PDA

View Full Version : New Barrel Installation


TWOSHOES
June 1, 2004, 12:55 AM
I want to change the barrel on my super blackhawk and was wondering how I would check the headspace once the new barrel is on. I don't know much about revolvers, but I do know that the 44 magnum cartridge is rimmed and that it headspaces on the rim but, since the chamber is the cylinder and it obviously is seperate from the barrel, I just can't figure out why headspace would be affected by the barrel at all. Am I missing something here? Thanks.

JoeHatley
June 1, 2004, 09:03 AM
The headspace on a revolver is the distance from the recoil sheild to the back of the case. Not influenced by the barrel. Nominally around 0.006".

You may be thinking of the barrel to cylinder gap. This does have to be "set" when installing a new barrel.

Joe

TWOSHOES
June 1, 2004, 10:23 PM
Thanks, Joe. It all makes sense now. Now to figure out how to set the gap properly. Again, thanks.

Tom

Dfariswheel
June 2, 2004, 01:07 AM
WARNING:
Pistol barrels ARE NOT just pieces of pipe that can be screwed on and off at will.

In order to rebarrel a revolver you need the proper action wrench and barrel vice.
Attempting the old trick of sticking the barrel in a set of wood blocks and turning the frame with a hammer handle or piece of 2X4 is the best method known to RUIN a good revolver.
Trying this old trick can and will bend or even break a frame. Ruger barrels are put on TIGHT at the factory.

Next, you need a lathe to cut the barrel shoulder, since barrels almost never screw on tight with the front sight at 12:00.

Next you need an expensive cutting tool that works down the barrel to properly cut the barrel to the correct barrel/cylinder gap, which MUST be within narrow specs, AND 100% square with the bore.
To little, to much, or a off square cut and the gun is inaccurate, spits lead, or has a cylinder that sticks.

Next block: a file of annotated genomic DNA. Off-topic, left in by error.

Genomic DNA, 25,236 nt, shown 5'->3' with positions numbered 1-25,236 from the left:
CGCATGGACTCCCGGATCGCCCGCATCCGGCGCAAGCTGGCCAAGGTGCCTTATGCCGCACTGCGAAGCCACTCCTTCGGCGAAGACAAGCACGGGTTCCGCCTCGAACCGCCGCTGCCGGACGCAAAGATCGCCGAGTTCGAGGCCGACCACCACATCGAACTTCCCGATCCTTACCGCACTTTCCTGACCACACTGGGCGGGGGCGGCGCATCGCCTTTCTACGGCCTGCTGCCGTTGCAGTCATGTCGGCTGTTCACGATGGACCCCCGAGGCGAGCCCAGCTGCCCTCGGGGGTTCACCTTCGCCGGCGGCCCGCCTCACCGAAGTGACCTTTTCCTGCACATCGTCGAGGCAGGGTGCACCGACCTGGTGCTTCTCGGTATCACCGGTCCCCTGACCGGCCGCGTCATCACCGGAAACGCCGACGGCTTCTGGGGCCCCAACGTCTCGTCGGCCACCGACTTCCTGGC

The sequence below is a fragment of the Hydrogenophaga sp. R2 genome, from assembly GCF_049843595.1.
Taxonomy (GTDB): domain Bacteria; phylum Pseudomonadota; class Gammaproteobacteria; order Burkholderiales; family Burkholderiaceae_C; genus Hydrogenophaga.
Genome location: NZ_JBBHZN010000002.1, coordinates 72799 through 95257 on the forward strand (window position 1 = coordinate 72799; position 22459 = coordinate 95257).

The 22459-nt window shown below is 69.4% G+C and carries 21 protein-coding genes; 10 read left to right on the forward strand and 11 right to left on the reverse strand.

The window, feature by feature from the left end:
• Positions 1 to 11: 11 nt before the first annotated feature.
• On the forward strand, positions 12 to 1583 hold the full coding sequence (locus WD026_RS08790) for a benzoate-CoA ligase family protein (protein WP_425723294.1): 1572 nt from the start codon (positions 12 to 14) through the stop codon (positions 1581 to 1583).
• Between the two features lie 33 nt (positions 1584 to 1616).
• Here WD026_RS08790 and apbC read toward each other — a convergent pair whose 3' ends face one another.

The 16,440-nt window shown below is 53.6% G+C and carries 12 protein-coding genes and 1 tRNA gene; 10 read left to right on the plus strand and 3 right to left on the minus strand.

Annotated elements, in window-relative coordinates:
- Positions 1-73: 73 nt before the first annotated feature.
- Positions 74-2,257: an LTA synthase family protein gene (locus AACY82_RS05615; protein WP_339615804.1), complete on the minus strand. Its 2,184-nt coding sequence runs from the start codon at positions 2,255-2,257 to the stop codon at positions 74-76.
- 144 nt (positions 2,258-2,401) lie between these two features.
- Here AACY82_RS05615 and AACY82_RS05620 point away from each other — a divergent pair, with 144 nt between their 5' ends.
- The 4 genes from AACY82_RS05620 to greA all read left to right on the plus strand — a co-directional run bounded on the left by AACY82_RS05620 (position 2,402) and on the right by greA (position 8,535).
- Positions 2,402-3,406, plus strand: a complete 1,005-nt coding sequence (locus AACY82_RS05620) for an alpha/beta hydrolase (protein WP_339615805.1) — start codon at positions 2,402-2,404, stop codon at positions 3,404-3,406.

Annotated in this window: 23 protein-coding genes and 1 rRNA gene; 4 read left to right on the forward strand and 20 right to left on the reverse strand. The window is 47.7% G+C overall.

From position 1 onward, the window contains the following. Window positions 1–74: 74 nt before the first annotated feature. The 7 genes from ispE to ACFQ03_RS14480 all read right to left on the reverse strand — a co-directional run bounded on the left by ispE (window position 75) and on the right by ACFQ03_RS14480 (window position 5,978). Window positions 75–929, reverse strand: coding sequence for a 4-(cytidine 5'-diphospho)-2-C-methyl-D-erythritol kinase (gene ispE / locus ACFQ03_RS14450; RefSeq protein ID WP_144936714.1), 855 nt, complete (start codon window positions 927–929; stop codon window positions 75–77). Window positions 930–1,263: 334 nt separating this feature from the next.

Next, you need an expensive tool to properly cut the forcing cone in the rear of the barrel. This MUST be cut to within very narrow specs or the gun is inaccurate and spits lead.

In short, all those articles in old gun magazines about changing out barrels with wood blocks and files have ruined a lot of fine guns.

Attempting to change out a revolver barrel, especially a very tightly fitted Ruger, without the correct tooling and knowledge is pretty well guaranteed to ruin the gun.

NO JOKE.

DnPRK
June 2, 2004, 09:08 AM
Dfariswheel is correct about the difficulty in rebarreling a revolver.

Ruger will replace your barrel for a nominal fee. They just did a rusty bore Old Army for me. Barrel, refinish and grips cost $180. The revolver looks like new and it only took 4 weeks.

TWOSHOES
June 2, 2004, 11:43 PM
I guess I'll have to re-think this whole idea. Thanks for putting me straight, Dfariswheel. Your info is much appreciated.
DnPRK- thanks for the idea of sending it to Ruger. That may just be my best bet.
Thanks guys,
Tom

ArmaLube
June 13, 2004, 08:54 AM
As DnPRK correctly points out, your first choice for a barrel change should be the Ruger factory. Another option would be to have the work done by a competent gunsmith of known reputation.

You might want to consider trading the gun for another, featuring the barrel length of your choice. Or, get a new Ruger Super Blackhawk and keep them both. Then, you would be able to swap guns back and forth, as desired.

litman252
July 24, 2004, 08:37 PM
Could go the wild side and take a look at Gary Reeder's sight. He can do It all, I have never used him directly though.
Tony

Harry Bonar
May 27, 2005, 07:41 PM
Dear Shooter:
I did that (changed the bbl' on a blackhawk) years ago and found out the Ruger bbl' shot better than the much tootet replacement.
If you do, stick to (on cyl. gap) .002 to .004 max - it'll quiet your revolver down alot!
Harry B.